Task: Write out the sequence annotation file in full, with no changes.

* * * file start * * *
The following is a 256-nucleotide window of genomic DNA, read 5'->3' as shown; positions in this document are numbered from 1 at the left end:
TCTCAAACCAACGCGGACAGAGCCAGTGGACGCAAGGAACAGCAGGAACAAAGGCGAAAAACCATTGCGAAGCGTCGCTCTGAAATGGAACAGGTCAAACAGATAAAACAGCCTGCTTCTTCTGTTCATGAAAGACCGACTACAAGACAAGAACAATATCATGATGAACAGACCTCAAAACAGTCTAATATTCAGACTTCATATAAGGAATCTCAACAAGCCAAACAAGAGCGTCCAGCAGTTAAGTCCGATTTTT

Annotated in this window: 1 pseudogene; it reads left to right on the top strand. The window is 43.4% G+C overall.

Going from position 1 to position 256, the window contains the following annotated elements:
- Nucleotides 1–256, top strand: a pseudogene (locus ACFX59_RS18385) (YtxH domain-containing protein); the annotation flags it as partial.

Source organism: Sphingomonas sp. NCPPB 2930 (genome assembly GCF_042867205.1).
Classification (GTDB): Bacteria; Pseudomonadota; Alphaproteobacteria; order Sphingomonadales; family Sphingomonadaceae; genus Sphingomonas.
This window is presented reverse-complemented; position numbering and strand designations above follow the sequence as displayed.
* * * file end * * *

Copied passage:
The following is a 256-nucleotide window of genomic DNA, read 5'->3' as shown; positions in this document are numbered from 1 at the left end:
TCTCAAACCAACGCGGACAGAGCCAGTGGACGCAAGGAACAGCAGGAACAAAGGCGAAAAACCATTGCGAAGCGTCGCTCTGAAATGGAACAGGTCAAACAGATAAAACAGCCTGCTTCTTCTGTTCATGAAAGACCGACTACAAGACAAGAACAATATCATGATGAACAGACCTCAAAACAGTCTAATATTCAGACTTCATATAAGGAATCTCAACAAGCCAAACAAGAGCGTCCAGCAGTTAAGTCCGATTTTT

Annotated in this window: 1 pseudogene; it reads left to right on the top strand. The window is 43.4% G+C overall.

Going from position 1 to position 256, the window contains the following annotated elements:
- Nucleotides 1–256, top strand: a pseudogene (locus ACFX59_RS18385) (YtxH domain-containing protein); the annotation flags it as partial.

Source organism: Sphingomonas sp. NCPPB 2930 (genome assembly GCF_042867205.1).
Classification (GTDB): Bacteria; Pseudomonadota; Alphaproteobacteria; order Sphingomonadales; family Sphingomonadaceae; genus Sphingomonas.
This window is presented reverse-complemented; position numbering and strand designations above follow the sequence as displayed.